Here's one more sign that retailers are still not singing out of the same recovery songbook as the federal government: Sears and Kmart are starting Christmas Clubs to lock in some holiday shoppers now.
You remember Christmas Clubs (if you're of a certain age): the passbook accounts you used to have in your local bank to save for the holidays...when you had a local bank, that is. Today, the retailers would rather have shoppers save now for the holidays than charge ahead, and then not pay what they owe later.
Sears Holdings (SHLD) today introduced the Sears and Kmart Christmas Club card, a stored-value card that shoppers can use to set aside money until Nov. 14 to pay for their holiday shopping at either store. As an incentive, any balance set aside between now and Oct. 31 gets a 3 percent "reward" -- up to $100 -- based on the total on Nov. 14.
The whole thing came about because consumers are worried about how to pay for this year's holiday season, said Susan Ehrlich, Sears Holdings's president of financial services, who quoted finding that 56 percent of Americans will cut back on this holiday's spending, and that 33 percent of consumers making changes will use their credit cards less.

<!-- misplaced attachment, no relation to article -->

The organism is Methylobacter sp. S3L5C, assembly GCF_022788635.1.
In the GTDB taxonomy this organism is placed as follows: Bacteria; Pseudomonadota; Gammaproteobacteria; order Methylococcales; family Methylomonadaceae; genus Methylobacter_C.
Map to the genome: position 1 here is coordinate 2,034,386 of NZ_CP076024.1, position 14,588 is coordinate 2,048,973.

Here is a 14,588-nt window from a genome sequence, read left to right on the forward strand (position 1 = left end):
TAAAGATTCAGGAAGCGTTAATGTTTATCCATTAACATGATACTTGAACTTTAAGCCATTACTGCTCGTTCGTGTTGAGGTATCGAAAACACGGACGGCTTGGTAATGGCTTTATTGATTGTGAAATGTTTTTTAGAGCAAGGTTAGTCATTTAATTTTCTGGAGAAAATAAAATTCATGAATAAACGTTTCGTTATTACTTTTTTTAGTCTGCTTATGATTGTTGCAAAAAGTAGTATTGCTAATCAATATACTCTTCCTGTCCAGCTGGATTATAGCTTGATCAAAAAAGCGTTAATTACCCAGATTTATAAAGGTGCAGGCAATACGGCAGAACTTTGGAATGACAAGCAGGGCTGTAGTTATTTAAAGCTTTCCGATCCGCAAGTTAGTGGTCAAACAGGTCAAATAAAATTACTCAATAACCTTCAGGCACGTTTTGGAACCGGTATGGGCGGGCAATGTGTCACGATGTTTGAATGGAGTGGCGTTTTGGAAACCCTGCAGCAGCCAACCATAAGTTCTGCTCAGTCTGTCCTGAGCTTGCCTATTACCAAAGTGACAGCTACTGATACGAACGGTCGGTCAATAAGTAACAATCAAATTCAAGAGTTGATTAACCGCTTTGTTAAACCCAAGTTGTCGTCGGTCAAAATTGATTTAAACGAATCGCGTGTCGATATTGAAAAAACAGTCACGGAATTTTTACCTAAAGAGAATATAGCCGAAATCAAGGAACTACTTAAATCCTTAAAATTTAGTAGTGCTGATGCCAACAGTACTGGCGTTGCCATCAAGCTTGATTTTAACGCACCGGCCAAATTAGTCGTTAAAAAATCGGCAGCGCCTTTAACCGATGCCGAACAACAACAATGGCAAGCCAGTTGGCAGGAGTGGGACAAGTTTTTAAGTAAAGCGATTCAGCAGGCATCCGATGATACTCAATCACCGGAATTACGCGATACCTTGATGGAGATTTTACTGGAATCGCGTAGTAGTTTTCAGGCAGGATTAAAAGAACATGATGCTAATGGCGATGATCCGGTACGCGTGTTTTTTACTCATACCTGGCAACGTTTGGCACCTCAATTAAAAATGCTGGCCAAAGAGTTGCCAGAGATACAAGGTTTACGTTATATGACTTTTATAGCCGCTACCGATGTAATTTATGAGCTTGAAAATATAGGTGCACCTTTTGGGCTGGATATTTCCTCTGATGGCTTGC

"They want more ways to provide the very best holiday they can, and they want to do that in a responsible way," Ehrlich said in a statement.
Replacing plastic with the Christmas Club won't hurt Sears and Kmart, either. Most retailers have had problems with bad debts during this recession. Too many customers have defaulted on their store cards when they lost their jobs or had to choose between making those payments or their mortgage. By locking customers into those cards, the stores guarantee traffic and, most likely, additional sales. If gift cards are any indication, many customers will overspend beyond their balance once they get into the store.
Seeing the back-to-school season slipping through their fingers, retailers are not ready to concede the make-or-break holiday season, no matter how dismal consumer spending may look.
Kmart had some success last year bringing back layaway. (For those too young to remember: shoppers would visit their goods at the store, put on hold until they had paid them off and could bring them home.) So now both chains are ready to revive another old-fashioned concept, and a good match for another old-fashioned shopping concept making a comeback: spending within your means.
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